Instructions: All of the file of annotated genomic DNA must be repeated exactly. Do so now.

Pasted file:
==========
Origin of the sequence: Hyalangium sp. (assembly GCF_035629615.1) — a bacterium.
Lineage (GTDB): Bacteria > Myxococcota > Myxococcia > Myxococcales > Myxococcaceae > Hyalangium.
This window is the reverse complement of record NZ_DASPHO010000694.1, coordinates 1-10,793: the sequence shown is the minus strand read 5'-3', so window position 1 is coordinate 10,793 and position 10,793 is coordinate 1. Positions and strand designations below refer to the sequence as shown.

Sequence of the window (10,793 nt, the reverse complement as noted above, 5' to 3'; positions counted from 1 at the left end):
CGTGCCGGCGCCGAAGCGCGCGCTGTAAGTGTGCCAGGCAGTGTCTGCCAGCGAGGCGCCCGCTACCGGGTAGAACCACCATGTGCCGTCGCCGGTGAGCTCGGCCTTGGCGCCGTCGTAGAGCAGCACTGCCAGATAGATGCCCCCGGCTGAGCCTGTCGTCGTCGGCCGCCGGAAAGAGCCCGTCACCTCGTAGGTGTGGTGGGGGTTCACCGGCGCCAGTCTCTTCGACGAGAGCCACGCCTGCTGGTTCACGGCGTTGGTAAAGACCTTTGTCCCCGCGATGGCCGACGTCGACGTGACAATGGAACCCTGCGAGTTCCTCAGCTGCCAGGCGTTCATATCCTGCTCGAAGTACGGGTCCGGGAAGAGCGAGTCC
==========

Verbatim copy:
Origin of the sequence: Hyalangium sp. (assembly GCF_035629615.1) — a bacterium.
Lineage (GTDB): Bacteria > Myxococcota > Myxococcia > Myxococcales > Myxococcaceae > Hyalangium.
This window is the reverse complement of record NZ_DASPHO010000694.1, coordinates 1-10,793: the sequence shown is the minus strand read 5'-3', so window position 1 is coordinate 10,793 and position 10,793 is coordinate 1. Positions and strand designations below refer to the sequence as shown.

Sequence of the window (10,793 nt, the reverse complement as noted above, 5' to 3'; positions counted from 1 at the left end):
CGTGCCGGCGCCGAAGCGCGCGCTGTAAGTGTGCCAGGCAGTGTCTGCCAGCGAGGCGCCCGCTACCGGGTAGAACCACCATGTGCCGTCGCCGGTGAGCTCGGCCTTGGCGCCGTCGTAGAGCAGCACTGCCAGATAGATGCCCCCGGCTGAGCCTGTCGTCGTCGGCCGCCGGAAAGAGCCCGTCACCTCGTAGGTGTGGTGGGGGTTCACCGGCGCCAGTCTCTTCGACGAGAGCCACGCCTGCTGGTTCACGGCGTTGGTAAAGACCTTTGTCCCCGCGATGGCCGACGTCGACGTGACAATGGAACCCTGCGAGTTCCTCAGCTGCCAGGCGTTCATATCCTGCTCGAAGTACGGGTCCGGGAAGAGCGAGTCC